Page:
European countries have “really ambitious” plans to reduce their dependence on Russian energy, US Secretary of State Antony Blinken said, adding that “further progress” was expected on Russian oil imports in the weeks to come. to come.

“The Europeans have, I think, really ambitious plans to move away from this dependence on Russian energy. The challenge is to implement them,” Blinken said during a hearing before the Senate Foreign Relations Committee. . About half of Russia’s 4.7 million barrels of daily crude exports are destined for the EU. Cutting them would deprive Moscow of an important source of revenue.

“I think you will probably see in the coming weeks further progress on the oil side of the equation in terms of Russian imports. Gas is a bigger challenge,” he added.

The European Union is considering options to cut Russian oil imports amid possible new sanctions on Moscow following its invasion of Ukraine, but none have been formally offered as governments weigh their impact.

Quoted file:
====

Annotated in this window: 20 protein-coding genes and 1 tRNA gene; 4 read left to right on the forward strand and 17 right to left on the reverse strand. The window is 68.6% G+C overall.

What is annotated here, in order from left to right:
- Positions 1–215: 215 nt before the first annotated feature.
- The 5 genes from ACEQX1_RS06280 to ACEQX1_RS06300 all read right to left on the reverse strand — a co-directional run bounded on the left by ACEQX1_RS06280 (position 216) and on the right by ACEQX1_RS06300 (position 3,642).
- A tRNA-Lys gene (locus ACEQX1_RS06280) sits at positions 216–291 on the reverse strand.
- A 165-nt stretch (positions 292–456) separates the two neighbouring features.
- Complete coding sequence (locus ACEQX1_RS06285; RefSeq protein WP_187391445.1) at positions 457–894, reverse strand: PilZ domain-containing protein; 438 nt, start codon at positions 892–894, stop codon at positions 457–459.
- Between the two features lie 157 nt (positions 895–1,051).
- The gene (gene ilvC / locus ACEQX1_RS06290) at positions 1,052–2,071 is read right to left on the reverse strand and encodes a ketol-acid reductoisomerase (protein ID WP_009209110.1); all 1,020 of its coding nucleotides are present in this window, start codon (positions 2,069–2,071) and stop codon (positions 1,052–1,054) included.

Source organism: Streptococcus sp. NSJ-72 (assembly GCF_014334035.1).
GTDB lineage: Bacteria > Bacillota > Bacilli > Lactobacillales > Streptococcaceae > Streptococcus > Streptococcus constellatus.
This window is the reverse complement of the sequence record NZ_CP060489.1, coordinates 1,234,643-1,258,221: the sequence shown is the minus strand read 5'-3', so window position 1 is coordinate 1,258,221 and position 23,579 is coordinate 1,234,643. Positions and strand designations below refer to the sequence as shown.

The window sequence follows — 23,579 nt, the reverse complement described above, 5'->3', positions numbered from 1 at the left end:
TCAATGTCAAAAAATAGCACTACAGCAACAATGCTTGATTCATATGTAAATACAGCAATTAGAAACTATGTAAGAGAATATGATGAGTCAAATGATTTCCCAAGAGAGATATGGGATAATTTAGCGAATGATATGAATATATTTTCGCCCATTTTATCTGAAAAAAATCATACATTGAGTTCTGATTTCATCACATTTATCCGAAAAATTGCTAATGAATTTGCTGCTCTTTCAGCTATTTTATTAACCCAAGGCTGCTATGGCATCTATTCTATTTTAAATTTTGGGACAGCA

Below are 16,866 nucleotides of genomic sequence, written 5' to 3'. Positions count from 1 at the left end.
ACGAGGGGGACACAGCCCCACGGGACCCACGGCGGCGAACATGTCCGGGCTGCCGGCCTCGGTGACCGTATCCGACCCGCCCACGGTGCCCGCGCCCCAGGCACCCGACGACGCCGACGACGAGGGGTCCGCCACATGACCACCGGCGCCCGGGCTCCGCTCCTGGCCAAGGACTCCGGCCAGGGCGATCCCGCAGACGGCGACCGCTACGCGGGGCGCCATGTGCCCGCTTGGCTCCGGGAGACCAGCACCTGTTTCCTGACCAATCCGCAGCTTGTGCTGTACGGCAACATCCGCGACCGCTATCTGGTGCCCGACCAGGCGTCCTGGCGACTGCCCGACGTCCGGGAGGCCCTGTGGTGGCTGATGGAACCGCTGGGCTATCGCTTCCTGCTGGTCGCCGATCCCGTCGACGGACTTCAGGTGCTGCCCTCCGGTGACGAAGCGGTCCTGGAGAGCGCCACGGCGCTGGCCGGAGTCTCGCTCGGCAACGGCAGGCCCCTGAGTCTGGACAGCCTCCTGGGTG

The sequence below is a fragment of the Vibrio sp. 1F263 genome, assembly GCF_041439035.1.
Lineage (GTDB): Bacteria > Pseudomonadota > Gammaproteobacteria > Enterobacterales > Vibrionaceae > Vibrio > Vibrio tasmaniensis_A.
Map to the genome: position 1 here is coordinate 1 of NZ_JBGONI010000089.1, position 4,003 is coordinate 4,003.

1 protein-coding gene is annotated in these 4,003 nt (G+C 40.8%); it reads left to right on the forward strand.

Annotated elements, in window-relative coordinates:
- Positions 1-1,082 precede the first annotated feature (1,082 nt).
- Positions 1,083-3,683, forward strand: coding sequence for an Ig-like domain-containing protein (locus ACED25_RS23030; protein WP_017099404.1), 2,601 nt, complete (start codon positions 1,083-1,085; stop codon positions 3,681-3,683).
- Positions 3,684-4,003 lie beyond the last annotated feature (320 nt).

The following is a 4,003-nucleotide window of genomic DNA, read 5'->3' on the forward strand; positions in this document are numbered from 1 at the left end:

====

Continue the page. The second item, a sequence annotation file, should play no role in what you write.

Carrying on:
—Reuters

White House set to make ‘massive’ funding request for more Ukraine aid

A C-130 Hercules taxis on the flightline July 14, 2014, at Westover Air Reserve Base, Mass.

U.S. Air Force Staff Sgt. Kelly Goonan | United States Air Force

The White House is preparing to send a request to Congress for additional assistance to Ukraine as early as Thursday, administration officials confirmed to NBC News.

Officials described the amount of the request as “massive”, but did not provide a specific amount as some details have not been finalized.

Officials said the dollar amount sought should be enough to fund US support for Ukraine through the end of the current fiscal year, which ends in September. Since Russia invaded Ukraine in late February, the Biden administration has authorized $3.4 billion in military assistance.